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Afterschool Program Engages Youth in STEM Learning

by Frannie Sprouls and Aaron Mack

after school

Mentors Corey Schram (left) and Scott Sorensen (right) pose with RRRC students.

MATC, in collaboration with the Nebraska Department of Education, received funding from FHWA’s Garrett A. Morgan Technology and Transportation Education Program last year to expand its Roads, Rails and Race Cars (RRRC) afterschool program.

RRRC, which is entering its third year and has already impacted more than 1,000 students, was designed to educate 4th-12th grade students on science, technology, engineering and math (STEM) concepts and careers. The RRRC format consists of weekly hour-long clubs incorporating hands-on lessons and activities, which are led by university and community college graduate and undergraduate student mentors. The club's transportation engineering-based curriculum was designed to turn abstract scientific concepts into fun and informative lessons.

“Our intention is to teach the students and break down some of these more abstract concepts that really can get confusing in science, and to provide them with a tangible applicability,” said Cindy Baker, RRRC Program Coordinator, who is earning her Ph.D. in educational psychology from the University of Nebraska-Lincoln. “We take these hands-on activities that are more visual, then connect them to abstract concepts, and it really aids in students’ cognitive development. Transportation really does bridge that so well because it’s very visible and applied. It’s very hands-on."

Each club session begins with a 10-15 minute presentation on the engineering lesson of the day given by undergraduate or graduate student mentors, who have academic backgrounds in STEM disciplines. The mentors also lead the hands-on activity that follows. Aside from being a source of information, mentors serve as examples of young people who have successfully transitioned to college and are pursuing STEM-related careers.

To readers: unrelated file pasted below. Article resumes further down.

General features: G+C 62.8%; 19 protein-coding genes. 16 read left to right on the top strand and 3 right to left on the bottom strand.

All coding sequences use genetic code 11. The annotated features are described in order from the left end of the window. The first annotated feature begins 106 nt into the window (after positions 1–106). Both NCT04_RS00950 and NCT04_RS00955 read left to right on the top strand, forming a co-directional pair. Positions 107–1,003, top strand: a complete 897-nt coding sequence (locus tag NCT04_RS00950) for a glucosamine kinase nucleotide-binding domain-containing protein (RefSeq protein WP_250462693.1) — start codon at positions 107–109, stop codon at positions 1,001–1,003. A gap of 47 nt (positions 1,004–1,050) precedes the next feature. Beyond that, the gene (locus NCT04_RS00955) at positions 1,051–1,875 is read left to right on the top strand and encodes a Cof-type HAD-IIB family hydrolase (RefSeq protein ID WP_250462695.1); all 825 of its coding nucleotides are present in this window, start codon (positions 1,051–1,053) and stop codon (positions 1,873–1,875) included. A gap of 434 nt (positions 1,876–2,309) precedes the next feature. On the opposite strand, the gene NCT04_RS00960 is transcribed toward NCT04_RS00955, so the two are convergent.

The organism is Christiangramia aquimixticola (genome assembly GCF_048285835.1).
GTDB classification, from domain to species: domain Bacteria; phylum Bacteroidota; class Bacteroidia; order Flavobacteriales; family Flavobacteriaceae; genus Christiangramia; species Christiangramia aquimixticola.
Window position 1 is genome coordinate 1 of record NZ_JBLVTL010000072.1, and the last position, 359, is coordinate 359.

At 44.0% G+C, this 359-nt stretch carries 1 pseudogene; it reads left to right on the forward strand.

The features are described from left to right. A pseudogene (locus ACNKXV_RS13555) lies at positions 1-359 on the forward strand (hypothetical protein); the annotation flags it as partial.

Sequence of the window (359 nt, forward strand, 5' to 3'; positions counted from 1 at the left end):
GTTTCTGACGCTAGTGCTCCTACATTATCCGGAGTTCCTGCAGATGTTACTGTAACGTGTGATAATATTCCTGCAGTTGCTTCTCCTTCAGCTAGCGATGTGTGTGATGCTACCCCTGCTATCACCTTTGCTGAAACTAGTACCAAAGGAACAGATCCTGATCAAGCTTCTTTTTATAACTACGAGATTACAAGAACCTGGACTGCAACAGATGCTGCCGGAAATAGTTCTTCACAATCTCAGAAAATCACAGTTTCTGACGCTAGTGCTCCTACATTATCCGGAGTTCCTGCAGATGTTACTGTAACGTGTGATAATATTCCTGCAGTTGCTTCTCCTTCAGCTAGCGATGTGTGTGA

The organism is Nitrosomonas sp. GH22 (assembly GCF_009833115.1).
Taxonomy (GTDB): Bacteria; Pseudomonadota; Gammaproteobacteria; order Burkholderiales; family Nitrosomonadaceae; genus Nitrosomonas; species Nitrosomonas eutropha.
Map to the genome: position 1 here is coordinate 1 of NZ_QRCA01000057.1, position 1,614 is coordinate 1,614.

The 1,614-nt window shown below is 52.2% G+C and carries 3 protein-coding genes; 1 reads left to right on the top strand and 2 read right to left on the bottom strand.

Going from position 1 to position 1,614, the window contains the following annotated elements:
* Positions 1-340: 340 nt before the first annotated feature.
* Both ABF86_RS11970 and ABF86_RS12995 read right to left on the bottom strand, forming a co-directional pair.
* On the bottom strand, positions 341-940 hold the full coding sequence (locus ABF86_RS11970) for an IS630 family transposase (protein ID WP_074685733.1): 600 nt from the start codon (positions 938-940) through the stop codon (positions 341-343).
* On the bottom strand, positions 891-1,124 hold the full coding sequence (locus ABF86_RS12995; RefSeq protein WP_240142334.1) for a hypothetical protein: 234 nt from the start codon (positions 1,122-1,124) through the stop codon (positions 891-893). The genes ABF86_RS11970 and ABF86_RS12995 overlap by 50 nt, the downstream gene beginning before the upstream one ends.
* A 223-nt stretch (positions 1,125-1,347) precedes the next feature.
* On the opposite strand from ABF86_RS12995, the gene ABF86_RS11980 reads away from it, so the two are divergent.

“The mentoring aspect is about fostering these positive relationships with the students, allowing them to see what it is that these college students are doing, and to be able to identify with them and say, ‘I could possibly see myself doing this someday,’” Baker said.

Following each lesson, students participate in a hands-on activity based on the engineering theme being studied. The lessons usually involve designing or building something tangible to illustrate an abstract scientific concept. A popular activity, for example, is “Edible Cars," where food items like Twizzlers, pretzels, granola bars, and frosting are used to construct a “car” that must be able to roll down a ramp. Students are instructed to use only the amount of materials that they will be capable of consuming within one minute and thirty seconds at the end of the lesson. Another popular activity is the “Sustainability” exercise, during which students are instructed to plan routes for bicycle transportation on a neighborhood map.

Each club session also provides information on different careers corresponding to the concept of the day. Some sessions are attended by guest-speakers from the professional community, who present information about their STEM careers.

Since RRRC was first implemented at Culler Middle School in Lincoln, NE during the 2010-2011 academic year, the program has expanded to nine other K-12 schools in the Lincoln Public Schools (LPS) system. RRRC has also been established in Omaha Public Schools (OPS), as well as at two out-of-state sites in Boone, Iowa, and Madison, WI, which are coordinated by other university transportation centers. RRRC operates with 53 transportation-related lesson plans taught by 16 teacher partners and 29 undergraduate and graduate student mentors. In terms of impact, each year the program intends to reach at least 165 core participants, 20 summer program participants, and 1,320 students overall. This year, more than 350 students attended at least one club day. RRRC is currently exploring partnerships to continue the club during the 2013-2014 school year.